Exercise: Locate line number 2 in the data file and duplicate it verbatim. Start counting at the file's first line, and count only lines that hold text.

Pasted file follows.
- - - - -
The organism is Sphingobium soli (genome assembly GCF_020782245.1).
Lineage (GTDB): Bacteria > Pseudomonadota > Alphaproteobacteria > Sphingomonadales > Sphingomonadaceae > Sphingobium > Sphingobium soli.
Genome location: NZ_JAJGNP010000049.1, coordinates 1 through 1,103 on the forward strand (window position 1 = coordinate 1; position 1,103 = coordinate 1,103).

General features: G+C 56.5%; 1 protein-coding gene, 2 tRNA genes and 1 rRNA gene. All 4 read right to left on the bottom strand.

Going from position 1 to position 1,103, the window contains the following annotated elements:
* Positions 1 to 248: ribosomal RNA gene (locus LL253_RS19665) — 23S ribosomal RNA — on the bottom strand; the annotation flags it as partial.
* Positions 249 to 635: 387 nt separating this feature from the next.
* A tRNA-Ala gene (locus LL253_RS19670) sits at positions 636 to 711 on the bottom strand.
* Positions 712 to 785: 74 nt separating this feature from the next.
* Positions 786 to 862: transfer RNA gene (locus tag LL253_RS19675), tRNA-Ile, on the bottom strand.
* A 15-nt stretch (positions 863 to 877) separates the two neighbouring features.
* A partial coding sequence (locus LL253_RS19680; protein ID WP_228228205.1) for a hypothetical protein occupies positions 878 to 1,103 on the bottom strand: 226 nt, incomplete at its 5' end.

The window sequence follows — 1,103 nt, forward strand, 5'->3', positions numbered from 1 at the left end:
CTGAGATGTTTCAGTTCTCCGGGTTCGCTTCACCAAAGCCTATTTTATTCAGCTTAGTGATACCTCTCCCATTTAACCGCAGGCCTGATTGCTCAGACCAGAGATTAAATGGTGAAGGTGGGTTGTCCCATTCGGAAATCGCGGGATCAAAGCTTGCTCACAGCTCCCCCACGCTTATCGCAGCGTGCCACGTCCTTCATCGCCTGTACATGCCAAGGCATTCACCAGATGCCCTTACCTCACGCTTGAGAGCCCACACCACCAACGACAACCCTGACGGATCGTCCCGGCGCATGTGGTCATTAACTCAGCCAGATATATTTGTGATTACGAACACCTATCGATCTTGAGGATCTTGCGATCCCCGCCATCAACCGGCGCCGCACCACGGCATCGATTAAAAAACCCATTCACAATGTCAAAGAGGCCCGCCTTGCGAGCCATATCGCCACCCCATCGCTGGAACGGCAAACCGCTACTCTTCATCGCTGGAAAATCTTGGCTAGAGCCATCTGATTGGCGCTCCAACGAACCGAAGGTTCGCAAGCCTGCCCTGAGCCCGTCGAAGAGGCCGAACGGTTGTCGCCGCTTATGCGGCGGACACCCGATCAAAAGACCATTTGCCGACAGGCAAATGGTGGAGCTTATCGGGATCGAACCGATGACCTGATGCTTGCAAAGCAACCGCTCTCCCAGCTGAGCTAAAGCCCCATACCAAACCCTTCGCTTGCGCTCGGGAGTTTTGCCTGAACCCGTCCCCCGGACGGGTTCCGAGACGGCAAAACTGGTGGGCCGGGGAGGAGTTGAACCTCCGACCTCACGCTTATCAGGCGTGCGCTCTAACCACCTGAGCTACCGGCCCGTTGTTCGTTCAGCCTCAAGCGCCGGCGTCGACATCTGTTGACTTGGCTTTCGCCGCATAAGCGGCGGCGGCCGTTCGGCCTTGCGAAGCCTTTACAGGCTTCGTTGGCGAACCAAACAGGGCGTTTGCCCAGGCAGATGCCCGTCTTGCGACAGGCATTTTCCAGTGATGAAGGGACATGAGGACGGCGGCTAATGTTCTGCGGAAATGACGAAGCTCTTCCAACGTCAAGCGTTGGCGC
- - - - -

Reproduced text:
Lineage (GTDB): Bacteria > Pseudomonadota > Alphaproteobacteria > Sphingomonadales > Sphingomonadaceae > Sphingobium > Sphingobium soli.